Dilapidated court buildings across England and Wales with problems such as leaky toilets and broken heating are contributing to a backlog of cases in Crown Courts, according to a new report on Monday.
The Law Society of England and Wales surveyed over 440 lawyers about the adequacy of court infrastructure and found that the poor condition of court buildings contributed to the huge backlog of cases, particularly in criminal cases.
The backlog of criminal cases in the Crown Courts has increased from 41,045 in March 2020 to 62,517 at the end of September 2022, increasing waiting times for defendants, witnesses and victims. In family courts, care cases now take around 49 weeks to process.
Courts have been hit hard by austerity measures imposed by the government a decade ago, which cut justice funding by 24% between 2010 and 2019, with 239 court closures in the last 12 years.
The Law Society reported that two-thirds of respondents had experienced delays in hearing cases in the past 12 months due to the physical state of the courts – including cases canceled due to flooding, repairs, heating failures and a lack of judges.
In the report, a lawyer said of a London magistrates court: “The walls are crumbling, the tiles are falling, the roof is leaking. Last year, sewage arrived in the cells. Another lawyer describing a London Crown Court said: ‘Everything is falling apart. Chairs and floors are held together with tape. Ceilings leak, toilets leak and won’t flush. Mold everywhere.
Lubna Shuja, President of the Law Society of England and Wales, said: “The poor condition of court buildings in England and Wales is both a contributor to the huge backlog of court cases and a stark illustration of the lack of investment in our judicial system. .”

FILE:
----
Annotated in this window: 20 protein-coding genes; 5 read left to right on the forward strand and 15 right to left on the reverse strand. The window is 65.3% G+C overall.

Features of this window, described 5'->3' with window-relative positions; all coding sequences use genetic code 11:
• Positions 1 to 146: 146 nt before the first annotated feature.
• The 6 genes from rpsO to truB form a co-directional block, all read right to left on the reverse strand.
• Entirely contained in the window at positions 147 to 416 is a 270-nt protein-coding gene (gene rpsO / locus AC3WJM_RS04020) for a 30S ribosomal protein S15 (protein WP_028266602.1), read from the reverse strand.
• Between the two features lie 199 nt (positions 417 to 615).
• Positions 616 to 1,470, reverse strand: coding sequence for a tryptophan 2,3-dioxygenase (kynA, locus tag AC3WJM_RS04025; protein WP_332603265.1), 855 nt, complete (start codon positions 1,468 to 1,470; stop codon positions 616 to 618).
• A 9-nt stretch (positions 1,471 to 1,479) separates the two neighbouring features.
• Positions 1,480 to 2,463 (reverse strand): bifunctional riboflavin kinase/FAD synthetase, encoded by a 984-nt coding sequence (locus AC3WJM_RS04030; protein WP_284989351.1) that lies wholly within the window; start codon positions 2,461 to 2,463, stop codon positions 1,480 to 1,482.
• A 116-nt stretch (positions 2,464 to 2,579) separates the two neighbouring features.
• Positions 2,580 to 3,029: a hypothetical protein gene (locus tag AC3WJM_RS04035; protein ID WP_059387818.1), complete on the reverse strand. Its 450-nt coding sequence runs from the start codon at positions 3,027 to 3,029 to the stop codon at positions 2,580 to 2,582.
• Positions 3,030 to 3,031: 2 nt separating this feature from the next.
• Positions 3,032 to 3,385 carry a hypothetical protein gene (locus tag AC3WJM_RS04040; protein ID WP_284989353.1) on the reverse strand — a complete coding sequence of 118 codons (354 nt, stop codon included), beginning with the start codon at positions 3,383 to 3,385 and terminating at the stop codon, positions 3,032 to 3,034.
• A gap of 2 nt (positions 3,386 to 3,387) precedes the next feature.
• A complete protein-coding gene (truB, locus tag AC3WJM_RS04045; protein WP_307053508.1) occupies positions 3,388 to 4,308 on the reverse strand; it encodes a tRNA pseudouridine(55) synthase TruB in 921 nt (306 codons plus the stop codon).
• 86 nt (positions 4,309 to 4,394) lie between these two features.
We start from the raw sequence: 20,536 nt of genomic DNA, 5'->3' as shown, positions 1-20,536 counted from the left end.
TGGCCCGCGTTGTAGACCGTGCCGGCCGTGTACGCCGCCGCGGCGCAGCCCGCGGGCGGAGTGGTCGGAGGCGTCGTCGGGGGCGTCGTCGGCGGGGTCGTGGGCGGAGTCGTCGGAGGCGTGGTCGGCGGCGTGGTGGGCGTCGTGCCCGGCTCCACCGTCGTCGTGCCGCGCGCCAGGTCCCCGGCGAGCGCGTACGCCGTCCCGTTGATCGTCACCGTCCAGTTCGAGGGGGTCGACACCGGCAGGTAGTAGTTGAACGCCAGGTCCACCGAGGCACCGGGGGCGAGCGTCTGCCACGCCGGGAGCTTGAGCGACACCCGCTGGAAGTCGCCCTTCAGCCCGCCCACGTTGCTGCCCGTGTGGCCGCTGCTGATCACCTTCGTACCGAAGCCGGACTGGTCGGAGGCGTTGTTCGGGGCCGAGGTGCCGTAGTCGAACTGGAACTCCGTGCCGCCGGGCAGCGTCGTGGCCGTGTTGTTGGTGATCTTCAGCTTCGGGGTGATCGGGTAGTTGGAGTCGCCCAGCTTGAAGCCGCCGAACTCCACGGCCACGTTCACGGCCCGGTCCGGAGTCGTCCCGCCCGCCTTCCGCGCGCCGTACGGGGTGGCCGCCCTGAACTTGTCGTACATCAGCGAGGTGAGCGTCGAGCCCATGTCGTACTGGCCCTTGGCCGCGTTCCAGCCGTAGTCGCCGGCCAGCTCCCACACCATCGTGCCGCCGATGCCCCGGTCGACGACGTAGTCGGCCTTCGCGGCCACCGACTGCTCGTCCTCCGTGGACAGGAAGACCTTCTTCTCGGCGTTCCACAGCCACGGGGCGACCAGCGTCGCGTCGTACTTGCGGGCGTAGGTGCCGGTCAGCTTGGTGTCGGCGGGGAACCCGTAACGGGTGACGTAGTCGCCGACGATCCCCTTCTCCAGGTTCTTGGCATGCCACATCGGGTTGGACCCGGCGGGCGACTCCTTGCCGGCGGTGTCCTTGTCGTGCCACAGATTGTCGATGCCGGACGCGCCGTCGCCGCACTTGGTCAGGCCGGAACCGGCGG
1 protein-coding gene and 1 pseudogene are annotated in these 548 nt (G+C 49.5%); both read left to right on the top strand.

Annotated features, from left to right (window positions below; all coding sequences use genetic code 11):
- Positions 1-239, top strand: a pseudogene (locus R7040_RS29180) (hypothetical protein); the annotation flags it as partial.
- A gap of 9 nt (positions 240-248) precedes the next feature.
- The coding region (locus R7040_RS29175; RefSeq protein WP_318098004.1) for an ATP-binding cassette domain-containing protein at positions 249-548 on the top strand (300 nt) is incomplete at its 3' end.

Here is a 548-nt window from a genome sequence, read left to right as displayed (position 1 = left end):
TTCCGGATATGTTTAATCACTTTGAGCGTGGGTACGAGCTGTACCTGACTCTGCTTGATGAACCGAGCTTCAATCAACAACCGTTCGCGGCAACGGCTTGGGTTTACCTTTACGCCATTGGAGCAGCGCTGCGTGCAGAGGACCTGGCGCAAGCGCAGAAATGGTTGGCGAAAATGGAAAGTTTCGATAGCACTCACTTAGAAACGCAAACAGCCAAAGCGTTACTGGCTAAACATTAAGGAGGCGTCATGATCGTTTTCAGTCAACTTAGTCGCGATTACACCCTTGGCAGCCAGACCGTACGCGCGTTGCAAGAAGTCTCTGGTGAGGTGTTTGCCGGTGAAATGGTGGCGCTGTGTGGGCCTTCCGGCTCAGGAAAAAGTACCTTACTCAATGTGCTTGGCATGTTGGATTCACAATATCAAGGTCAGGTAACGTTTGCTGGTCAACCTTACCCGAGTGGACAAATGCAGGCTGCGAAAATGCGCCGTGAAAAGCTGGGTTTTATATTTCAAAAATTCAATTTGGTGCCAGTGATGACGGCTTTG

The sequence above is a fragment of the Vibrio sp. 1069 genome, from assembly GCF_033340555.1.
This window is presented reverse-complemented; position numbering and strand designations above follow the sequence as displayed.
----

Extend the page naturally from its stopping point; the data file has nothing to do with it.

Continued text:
The Law Society urged the government to invest more in buildings, hire more staff and judges, and install more reliable technology.
The society’s findings are consistent with evidence given to MPs about the dilapidated state of the courts by Lord Ian Burnett, the Lord Chief Justice of England and Wales, who told the House Justice Committee in November 2021 that “every winter we lose audiences because the heating has broken down”. and there is a limit to what you can expect people to sit in court in coats, bobble hats and gloves.”
Sir Bob Neill, chairman of the Justice Committee, recently said that around 50 courtrooms in England and Wales were regularly out of use – around 14% of Crown court space, in largely due to poor maintenance.
The Bar Council, which represents lawyers, also said in a report last month that some court buildings posed health and safety concerns and highlighted a flea-infested Welsh court, a court where water worn down the walls and a London courthouse. where a lawyer had to hold a hearing holding an umbrella over his head because the roof was leaking.
The Department of Justice said: “Last year we announced the largest increase in funding for the justice system in more than a decade, reinforcing our commitment to ensuring it protects the public and supports victims. .
“We have digitized a range of court services since 2016 and are investing £175m in upkeep of the courts to ensure they are fit for the 21st century,” he added.